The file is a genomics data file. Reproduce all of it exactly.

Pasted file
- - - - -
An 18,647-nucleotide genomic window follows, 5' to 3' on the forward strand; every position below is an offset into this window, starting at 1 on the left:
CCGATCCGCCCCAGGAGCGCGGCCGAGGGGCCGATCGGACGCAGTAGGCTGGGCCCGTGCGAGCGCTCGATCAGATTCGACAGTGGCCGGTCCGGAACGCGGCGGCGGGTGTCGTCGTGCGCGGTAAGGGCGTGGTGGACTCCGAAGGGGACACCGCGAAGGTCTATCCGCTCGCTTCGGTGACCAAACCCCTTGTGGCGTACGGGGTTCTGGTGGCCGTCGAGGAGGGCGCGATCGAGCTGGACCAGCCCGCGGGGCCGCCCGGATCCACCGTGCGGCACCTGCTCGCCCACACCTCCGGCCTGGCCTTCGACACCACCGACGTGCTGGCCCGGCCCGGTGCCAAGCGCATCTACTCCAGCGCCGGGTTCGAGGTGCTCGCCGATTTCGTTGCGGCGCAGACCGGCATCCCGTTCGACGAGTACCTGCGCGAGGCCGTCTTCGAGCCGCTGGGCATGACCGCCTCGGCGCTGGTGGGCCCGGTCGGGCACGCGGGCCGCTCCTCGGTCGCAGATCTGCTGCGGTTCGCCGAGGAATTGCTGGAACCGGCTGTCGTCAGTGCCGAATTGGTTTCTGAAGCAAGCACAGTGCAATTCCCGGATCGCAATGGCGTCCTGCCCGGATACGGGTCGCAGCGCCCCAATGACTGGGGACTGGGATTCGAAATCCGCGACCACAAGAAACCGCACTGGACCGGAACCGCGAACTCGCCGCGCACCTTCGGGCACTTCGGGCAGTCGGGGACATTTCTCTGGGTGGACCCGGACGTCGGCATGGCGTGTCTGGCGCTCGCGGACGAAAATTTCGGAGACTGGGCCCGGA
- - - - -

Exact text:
An 18,647-nucleotide genomic window follows, 5' to 3' on the forward strand; every position below is an offset into this window, starting at 1 on the left:
CCGATCCGCCCCAGGAGCGCGGCCGAGGGGCCGATCGGACGCAGTAGGCTGGGCCCGTGCGAGCGCTCGATCAGATTCGACAGTGGCCGGTCCGGAACGCGGCGGCGGGTGTCGTCGTGCGCGGTAAGGGCGTGGTGGACTCCGAAGGGGACACCGCGAAGGTCTATCCGCTCGCTTCGGTGACCAAACCCCTTGTGGCGTACGGGGTTCTGGTGGCCGTCGAGGAGGGCGCGATCGAGCTGGACCAGCCCGCGGGGCCGCCCGGATCCACCGTGCGGCACCTGCTCGCCCACACCTCCGGCCTGGCCTTCGACACCACCGACGTGCTGGCCCGGCCCGGTGCCAAGCGCATCTACTCCAGCGCCGGGTTCGAGGTGCTCGCCGATTTCGTTGCGGCGCAGACCGGCATCCCGTTCGACGAGTACCTGCGCGAGGCCGTCTTCGAGCCGCTGGGCATGACCGCCTCGGCGCTGGTGGGCCCGGTCGGGCACGCGGGCCGCTCCTCGGTCGCAGATCTGCTGCGGTTCGCCGAGGAATTGCTGGAACCGGCTGTCGTCAGTGCCGAATTGGTTTCTGAAGCAAGCACAGTGCAATTCCCGGATCGCAATGGCGTCCTGCCCGGATACGGGTCGCAGCGCCCCAATGACTGGGGACTGGGATTCGAAATCCGCGACCACAAGAAACCGCACTGGACCGGAACCGCGAACTCGCCGCGCACCTTCGGGCACTTCGGGCAGTCGGGGACATTTCTCTGGGTGGACCCGGACGTCGGCATGGCGTGTCTGGCGCTCGCGGACGAAAATTTCGGAGACTGGGCCCGGA